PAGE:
Tuesday, February 26, 2013
By this time I realized that I wasn’t going to really have a career without a grade twelve and found out you only need a grade ten to join the Canadian Forces. April of 2004, I signed up for a Program that the Canadian Forces was running; it was called the “Tommy Prince” program. Tommy Prince was the most decorated Aboriginal in the Canadian Forces and they ran this course to try and recruit more Aboriginal people to show them what the military life was like.
After completing all my training I was posted to Shilo, Manitoba, (Western Canada) to the First Regiment of the Royal Canadian Horse Artillery. In 2007 I started work-up training to go to Afghanistan for 2008. In February of 2008, I flew into Afghanistan where I would stay till September of that year. On my last day, our last road move, I was involved in an Improvised Explosive Device, (IED) where I was exposed to a blast less than fifty meters in front of me that took out an armored vehicle along with the whole road. At the beginning of 2009 my co-workers and family started notice a change in me. Not long after that, I would spend the next two years being treated for Post- traumatic stress disorder, (PTSD), Traumatic brain injury (TBI), and loss of hearing in my left ear.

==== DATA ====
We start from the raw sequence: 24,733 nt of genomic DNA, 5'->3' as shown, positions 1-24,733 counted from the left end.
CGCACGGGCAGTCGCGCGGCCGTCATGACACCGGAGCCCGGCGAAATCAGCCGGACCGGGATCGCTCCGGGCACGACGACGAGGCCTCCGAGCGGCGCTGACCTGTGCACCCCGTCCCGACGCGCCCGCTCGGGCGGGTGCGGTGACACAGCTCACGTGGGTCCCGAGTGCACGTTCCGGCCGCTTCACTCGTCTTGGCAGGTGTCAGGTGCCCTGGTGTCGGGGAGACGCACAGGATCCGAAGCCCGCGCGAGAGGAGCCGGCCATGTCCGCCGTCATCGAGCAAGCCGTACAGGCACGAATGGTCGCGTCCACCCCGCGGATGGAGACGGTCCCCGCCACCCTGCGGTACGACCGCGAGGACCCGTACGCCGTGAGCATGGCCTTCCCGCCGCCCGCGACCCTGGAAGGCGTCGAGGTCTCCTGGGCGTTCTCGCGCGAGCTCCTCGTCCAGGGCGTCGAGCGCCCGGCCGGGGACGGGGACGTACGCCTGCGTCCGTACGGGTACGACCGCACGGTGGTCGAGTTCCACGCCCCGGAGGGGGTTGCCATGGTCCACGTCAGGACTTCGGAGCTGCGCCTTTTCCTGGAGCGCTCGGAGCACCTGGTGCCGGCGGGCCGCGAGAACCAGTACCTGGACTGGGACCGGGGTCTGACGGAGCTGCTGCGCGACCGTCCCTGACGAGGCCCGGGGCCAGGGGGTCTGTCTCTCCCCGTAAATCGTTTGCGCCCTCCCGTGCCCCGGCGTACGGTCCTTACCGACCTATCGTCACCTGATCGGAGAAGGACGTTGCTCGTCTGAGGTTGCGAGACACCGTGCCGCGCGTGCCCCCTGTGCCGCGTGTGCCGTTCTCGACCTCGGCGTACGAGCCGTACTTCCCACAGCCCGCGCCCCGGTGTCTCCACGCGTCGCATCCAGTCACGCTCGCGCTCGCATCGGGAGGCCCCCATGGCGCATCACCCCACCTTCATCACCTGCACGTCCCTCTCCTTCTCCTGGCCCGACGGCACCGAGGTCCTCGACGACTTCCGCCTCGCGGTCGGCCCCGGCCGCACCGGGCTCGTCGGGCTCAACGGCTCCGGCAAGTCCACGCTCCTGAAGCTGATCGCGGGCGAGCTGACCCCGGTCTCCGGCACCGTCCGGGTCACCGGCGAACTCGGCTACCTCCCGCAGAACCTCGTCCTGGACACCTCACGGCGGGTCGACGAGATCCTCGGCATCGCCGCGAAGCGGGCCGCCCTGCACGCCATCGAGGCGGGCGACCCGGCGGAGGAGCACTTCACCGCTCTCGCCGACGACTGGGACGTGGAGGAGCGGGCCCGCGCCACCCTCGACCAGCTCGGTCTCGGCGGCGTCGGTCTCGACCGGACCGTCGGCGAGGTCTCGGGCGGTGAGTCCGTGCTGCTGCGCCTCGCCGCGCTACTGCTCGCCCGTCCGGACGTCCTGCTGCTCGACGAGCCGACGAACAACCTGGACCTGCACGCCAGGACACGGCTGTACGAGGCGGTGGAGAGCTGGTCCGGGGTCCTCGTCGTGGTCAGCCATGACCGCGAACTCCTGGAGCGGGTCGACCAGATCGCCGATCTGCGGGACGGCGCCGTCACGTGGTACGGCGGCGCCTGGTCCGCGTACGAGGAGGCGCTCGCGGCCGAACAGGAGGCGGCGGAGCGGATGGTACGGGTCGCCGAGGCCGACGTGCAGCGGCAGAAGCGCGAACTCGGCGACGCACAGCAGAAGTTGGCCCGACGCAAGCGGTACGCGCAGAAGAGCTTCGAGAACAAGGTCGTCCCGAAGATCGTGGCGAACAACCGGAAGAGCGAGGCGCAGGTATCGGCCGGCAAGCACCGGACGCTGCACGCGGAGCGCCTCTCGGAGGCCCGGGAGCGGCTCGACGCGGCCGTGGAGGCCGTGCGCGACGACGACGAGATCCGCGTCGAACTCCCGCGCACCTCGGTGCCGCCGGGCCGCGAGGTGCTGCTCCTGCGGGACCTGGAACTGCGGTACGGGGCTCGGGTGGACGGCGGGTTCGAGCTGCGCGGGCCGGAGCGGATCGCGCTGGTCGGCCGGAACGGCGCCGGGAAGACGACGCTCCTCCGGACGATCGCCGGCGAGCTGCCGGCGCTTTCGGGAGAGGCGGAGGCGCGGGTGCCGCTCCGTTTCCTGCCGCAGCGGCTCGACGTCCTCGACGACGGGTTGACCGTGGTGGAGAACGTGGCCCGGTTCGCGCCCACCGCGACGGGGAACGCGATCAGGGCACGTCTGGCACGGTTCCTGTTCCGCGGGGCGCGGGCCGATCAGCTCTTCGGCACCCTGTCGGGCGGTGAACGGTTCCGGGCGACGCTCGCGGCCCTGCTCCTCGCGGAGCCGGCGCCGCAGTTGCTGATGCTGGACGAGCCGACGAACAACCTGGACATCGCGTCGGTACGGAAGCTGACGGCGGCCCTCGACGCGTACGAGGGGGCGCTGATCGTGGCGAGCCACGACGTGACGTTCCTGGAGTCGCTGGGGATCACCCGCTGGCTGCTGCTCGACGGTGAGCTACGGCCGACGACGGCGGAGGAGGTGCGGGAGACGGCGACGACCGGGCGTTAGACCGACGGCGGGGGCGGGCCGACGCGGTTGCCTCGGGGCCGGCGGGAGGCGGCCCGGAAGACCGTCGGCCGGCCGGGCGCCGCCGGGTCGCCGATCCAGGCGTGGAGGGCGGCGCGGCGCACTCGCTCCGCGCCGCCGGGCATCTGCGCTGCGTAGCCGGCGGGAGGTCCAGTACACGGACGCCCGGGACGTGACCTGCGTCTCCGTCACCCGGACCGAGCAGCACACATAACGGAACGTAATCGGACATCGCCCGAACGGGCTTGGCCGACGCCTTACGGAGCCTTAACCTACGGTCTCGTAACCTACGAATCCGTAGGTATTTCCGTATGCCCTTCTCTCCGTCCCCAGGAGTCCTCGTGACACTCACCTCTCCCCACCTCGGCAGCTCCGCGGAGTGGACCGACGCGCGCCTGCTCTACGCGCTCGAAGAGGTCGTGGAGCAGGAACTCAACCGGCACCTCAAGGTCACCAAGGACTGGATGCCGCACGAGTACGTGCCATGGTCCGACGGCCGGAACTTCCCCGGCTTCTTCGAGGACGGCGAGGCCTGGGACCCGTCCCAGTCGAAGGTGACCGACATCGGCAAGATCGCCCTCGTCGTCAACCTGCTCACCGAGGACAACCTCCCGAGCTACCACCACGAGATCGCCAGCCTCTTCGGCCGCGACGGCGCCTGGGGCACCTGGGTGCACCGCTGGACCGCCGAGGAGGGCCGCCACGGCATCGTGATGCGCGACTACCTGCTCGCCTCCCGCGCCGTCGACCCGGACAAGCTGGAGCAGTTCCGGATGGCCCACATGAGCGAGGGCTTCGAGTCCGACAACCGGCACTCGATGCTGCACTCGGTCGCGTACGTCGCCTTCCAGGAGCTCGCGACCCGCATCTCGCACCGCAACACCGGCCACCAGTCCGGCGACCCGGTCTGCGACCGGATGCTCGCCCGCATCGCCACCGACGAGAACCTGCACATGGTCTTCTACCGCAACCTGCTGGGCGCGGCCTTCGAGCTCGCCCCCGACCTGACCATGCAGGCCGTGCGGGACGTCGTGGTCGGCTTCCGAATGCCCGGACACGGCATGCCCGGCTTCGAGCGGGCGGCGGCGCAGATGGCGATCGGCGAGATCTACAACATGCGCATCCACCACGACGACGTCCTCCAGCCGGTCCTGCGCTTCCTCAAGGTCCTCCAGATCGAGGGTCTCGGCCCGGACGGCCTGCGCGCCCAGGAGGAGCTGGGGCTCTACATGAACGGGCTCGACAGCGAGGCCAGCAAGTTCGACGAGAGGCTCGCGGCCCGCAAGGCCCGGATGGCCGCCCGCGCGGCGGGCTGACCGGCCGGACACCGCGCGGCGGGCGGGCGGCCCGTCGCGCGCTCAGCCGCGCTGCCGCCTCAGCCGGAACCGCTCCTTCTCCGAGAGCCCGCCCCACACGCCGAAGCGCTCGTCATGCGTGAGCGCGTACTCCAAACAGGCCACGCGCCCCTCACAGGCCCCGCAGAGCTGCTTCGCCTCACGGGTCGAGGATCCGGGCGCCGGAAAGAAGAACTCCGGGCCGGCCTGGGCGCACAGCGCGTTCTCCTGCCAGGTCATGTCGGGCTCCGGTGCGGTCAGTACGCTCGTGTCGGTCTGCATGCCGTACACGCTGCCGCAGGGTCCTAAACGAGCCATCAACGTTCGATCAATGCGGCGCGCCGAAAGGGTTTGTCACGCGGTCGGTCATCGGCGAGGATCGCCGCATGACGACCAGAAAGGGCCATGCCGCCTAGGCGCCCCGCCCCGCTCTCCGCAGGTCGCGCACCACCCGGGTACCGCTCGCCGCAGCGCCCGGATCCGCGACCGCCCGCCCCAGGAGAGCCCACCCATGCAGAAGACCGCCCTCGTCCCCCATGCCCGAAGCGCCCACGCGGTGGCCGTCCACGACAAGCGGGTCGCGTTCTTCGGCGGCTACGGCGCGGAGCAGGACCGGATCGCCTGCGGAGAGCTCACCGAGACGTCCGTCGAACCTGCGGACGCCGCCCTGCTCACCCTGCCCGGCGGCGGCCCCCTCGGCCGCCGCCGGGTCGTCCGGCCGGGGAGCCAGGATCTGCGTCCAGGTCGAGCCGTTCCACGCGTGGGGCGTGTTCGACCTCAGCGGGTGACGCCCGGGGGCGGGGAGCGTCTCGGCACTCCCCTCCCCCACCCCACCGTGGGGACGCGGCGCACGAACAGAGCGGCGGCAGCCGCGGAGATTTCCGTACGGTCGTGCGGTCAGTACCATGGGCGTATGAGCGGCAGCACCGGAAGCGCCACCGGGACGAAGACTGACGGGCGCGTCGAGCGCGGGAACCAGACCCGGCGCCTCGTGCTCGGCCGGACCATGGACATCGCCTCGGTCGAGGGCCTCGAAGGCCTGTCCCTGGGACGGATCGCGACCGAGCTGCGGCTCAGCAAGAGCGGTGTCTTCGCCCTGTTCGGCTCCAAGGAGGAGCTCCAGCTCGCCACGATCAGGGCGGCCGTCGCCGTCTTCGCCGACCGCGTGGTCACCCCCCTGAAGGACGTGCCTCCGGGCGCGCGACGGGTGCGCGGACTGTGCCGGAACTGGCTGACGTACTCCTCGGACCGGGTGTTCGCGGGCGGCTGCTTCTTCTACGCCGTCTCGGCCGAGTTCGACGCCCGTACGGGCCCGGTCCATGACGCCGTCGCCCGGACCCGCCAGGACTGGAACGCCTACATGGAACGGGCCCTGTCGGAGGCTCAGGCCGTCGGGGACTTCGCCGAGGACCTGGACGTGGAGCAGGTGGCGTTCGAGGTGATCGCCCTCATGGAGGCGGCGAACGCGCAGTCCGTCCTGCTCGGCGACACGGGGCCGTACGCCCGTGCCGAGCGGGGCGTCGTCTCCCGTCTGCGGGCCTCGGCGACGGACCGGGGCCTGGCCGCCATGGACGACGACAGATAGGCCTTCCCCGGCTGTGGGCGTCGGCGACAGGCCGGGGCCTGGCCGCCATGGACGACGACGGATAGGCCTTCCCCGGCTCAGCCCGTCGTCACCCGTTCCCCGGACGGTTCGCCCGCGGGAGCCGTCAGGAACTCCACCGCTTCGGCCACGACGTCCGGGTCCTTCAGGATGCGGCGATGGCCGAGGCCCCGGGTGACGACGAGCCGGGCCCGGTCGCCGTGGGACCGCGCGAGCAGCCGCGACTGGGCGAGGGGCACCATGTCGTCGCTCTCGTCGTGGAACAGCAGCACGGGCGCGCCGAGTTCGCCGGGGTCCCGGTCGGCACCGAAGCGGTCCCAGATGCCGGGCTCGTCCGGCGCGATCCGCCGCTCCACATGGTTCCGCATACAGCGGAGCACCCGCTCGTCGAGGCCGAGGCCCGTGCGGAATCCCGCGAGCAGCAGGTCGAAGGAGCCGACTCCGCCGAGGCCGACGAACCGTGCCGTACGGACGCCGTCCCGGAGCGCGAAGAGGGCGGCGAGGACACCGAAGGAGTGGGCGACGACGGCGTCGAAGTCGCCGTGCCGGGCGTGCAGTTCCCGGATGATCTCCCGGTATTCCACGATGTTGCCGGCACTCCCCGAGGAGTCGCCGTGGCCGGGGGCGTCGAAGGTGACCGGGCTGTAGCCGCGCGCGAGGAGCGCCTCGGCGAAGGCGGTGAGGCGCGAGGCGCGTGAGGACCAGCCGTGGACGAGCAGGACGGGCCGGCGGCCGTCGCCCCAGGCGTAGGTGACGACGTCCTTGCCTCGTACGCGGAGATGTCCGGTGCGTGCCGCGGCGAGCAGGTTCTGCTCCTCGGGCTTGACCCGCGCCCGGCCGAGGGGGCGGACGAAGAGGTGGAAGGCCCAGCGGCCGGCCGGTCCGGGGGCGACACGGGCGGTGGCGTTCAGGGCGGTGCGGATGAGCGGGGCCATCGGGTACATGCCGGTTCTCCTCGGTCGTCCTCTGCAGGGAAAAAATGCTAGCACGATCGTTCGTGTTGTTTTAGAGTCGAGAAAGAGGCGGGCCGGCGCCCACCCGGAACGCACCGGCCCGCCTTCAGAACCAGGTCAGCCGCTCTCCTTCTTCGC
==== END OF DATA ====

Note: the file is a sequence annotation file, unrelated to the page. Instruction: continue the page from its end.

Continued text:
In the fall of 2011 I asked to be released from the Canadian Forces and they allowed me to work at completing my high school starting six months before my release date (February 2013). I’m currently enrolled at the Swan River Adult Education Centre in Swan River, Manitoba. I enrolled in grade twelve Math and English and completed that in December 2012. In January I started working on Geography and a course called Life Work Transition as well I’m taking Physics twice a week in the evenings.